Friday, June 13, 2008

Big Things to Come

Don't hate congratulate. I've been doing a lot of reflecting with in the past year and a half. And I realize that in my younger years I was petty and unaware of how to handle my own short comings (getting butt hurt over criticism instead of taking into consideration if the critics were valid in their opinion or if there was any truth in the statements being made). I looked down on many of my female peers because their actions were petty, close minded, two faced, or superficial. Not to say that I was an angel my self but something always told me that people who exhibit those trait are individuals you should cut out of your life quick. Like Chazz Palminteri said in "A Bronx Tale," "Trouble is like a cancer, you gotta cut it out before it spreads." So as a youth I tried to filter the good, bad and the ugly. My best-friends Kae (Hopie Spits Hard), Ellen, and Sonia are probably the only female friends that I still talk to from my adolescent and teenage years. I worked with female that were caddy and made it difficult to accomplish goals. So I avoided making female friends, until I realized that just having no friends or just guy friends wasn't a balance working situation either. Until I met these wonderful and inspirational women that are Married to there Hustle. Keep doing Ya'll thing Ladies!

Thursday, June 12, 2008

Lost Ones

(photo taken from Pretty Blacks Myspace)

Aspiring rapper slain in East Oakland


OAKLAND — A 25-year-old San Leandro man who police were told was a promising rapper was shot to death Friday night at an East Oakland apartment complex.

Ayoola Matthew Odumuyiwa, who police were told performed under the name Pretty Black, was found with multiple gunshot wounds about 9:44 p.m. Friday in an apartment complex in the 2600 block of Alvingroom Court, off MacArthur Boulevard not far from Castlemont High School.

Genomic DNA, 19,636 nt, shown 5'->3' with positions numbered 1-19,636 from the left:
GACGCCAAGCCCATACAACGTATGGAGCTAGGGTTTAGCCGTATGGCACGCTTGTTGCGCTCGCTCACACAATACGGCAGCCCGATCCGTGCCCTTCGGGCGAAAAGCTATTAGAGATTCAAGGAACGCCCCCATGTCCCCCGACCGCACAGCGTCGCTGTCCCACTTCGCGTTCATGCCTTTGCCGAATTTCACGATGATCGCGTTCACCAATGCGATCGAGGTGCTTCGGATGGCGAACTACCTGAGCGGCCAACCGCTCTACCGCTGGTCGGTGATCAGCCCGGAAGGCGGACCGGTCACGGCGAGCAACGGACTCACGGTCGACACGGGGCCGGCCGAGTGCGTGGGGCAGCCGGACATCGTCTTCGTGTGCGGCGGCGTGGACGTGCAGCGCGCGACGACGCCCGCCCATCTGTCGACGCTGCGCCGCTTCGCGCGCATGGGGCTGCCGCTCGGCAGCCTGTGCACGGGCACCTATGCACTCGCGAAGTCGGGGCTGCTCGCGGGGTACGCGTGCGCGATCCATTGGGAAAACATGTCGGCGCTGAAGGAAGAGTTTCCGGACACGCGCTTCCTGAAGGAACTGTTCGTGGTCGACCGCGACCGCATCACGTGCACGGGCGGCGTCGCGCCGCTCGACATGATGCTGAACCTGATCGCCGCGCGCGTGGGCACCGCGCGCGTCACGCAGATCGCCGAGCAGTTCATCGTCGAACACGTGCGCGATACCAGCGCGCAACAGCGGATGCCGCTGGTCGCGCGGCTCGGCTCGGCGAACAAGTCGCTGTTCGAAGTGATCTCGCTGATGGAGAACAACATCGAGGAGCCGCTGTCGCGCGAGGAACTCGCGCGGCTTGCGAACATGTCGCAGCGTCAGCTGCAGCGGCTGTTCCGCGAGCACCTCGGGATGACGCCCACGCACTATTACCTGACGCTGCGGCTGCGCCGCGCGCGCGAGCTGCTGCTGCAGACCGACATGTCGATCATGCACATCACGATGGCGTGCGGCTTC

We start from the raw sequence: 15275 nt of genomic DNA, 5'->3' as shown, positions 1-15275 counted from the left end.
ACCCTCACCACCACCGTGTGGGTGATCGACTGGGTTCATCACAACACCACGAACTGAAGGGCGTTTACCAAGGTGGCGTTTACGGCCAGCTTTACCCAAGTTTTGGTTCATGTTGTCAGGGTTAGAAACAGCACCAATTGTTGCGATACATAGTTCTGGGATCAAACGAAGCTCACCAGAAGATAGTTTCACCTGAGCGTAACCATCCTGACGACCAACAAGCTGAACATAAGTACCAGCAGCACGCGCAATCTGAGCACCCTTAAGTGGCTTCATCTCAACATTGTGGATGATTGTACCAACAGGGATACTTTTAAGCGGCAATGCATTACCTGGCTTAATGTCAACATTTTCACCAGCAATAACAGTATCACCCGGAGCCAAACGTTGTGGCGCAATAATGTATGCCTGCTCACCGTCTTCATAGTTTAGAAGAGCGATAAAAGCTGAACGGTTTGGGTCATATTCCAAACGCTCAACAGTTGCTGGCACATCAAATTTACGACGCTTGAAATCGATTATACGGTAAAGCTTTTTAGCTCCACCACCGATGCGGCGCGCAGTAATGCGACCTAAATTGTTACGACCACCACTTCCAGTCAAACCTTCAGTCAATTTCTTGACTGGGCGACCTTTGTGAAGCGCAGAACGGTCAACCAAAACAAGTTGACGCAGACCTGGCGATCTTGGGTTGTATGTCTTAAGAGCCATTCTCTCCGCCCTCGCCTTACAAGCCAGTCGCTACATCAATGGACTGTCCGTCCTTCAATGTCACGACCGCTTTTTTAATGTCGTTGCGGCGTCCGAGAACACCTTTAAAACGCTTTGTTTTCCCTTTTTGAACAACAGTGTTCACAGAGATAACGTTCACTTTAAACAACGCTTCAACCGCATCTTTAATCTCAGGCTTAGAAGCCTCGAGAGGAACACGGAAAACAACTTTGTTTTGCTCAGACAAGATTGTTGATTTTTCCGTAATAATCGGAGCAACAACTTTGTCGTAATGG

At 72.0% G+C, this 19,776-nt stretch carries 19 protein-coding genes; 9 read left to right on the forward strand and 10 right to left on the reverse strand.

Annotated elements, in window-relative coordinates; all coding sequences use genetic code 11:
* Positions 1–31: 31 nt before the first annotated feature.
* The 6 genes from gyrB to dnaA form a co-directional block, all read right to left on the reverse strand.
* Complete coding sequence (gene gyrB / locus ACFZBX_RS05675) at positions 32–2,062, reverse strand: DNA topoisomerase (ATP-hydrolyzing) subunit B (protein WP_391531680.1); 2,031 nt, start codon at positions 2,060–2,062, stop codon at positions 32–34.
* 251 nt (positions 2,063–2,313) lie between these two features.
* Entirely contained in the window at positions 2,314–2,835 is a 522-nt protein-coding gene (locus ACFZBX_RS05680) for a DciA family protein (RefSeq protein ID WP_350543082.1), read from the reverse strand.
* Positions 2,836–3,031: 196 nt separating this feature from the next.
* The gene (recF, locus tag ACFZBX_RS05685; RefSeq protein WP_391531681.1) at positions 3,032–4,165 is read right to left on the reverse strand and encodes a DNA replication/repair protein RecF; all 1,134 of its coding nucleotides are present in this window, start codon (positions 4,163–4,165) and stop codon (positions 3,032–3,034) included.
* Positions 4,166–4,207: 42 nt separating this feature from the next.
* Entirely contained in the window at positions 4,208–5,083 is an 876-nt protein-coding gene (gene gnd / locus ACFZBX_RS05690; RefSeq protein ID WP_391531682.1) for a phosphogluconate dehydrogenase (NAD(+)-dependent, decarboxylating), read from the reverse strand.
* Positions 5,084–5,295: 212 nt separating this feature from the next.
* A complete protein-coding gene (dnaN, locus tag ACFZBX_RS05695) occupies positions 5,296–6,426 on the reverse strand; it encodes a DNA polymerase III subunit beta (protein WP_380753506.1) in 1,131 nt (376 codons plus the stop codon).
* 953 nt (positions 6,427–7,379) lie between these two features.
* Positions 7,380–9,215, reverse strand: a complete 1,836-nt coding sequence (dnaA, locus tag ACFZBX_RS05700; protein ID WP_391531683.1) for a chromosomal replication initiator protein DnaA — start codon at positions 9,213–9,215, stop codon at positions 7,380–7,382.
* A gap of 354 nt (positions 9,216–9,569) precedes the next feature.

He was pronounced dead at the scene.

Sgt. John Parkinson said Saturday that Odumuyiwa had relatives who lived in the complex. He said police are not sure how long he had been there or why he was shot. No arrests had been made.

Parkinson said police were told by relatives and friends that Odumuyiwa had appeared in some rap videos and had made some CDs.

The killing was Oakland's 56th homicide of the year. Last year at this time there were 40 homicides.

Police and Crime Stoppers of Oakland are offering up to $10,000 in reward money for information leading to the arrest of the killer. Anyone with information can call police at 238-3821 or Crime Stoppers at 777-8572 or 777-3211.

My condolences go out to Black's Family and Friends. From my own experience death has a place as a muse for the living, now ya'll have to live twice as long and accomplish twice as much if not more than Black had in his short but memorable time here on this earth. Life is a crap shoot you never know when your luck is going to run out. Time is precious. And one thing that you can't get more of, spend it wisely. Rhyme in Paridise. Pretty Black. Also R.I.P Puma Rest in Paradise. Tu Pac - Life Goes -

Sunday, June 01, 2008

Living at the Edge


Last night while catching up with my home boy Heat, he informed me of a tragic situation at the youth facility that he works for. Edgewood, a "residential treatment program" (better known as a group home) that assists at-risk and mentally ill youth, may be forced to close it's doors to and relocate residents that are from San Francisco, moving them further away from their families and community.

Edgewood houses and acts as a surrogate parent to children of sexual, physical, emotional and mental abuse, children born with mental and learning disabilities, as well as youth that have behavioral problems and require more attention than the established learning institutions are able of providing. Remembering his child hood growing up as a urban youth in San Francisco , Heat sees himself in his charges and has discovered a new passion to assist kids that find themselves in abnormal living situation. Edgewood tries to provide the stable familial environment that the youth lack. Heat explained that not all of the children living at Edgewood are orphaned some of the students have family near by that are unable to handle them at home. With the budget cuts , and the removal of these San Francisco residents it will make it even more difficult to build strong foundation between parents and children. For more information and how you can help please check out the Edgewood organization here at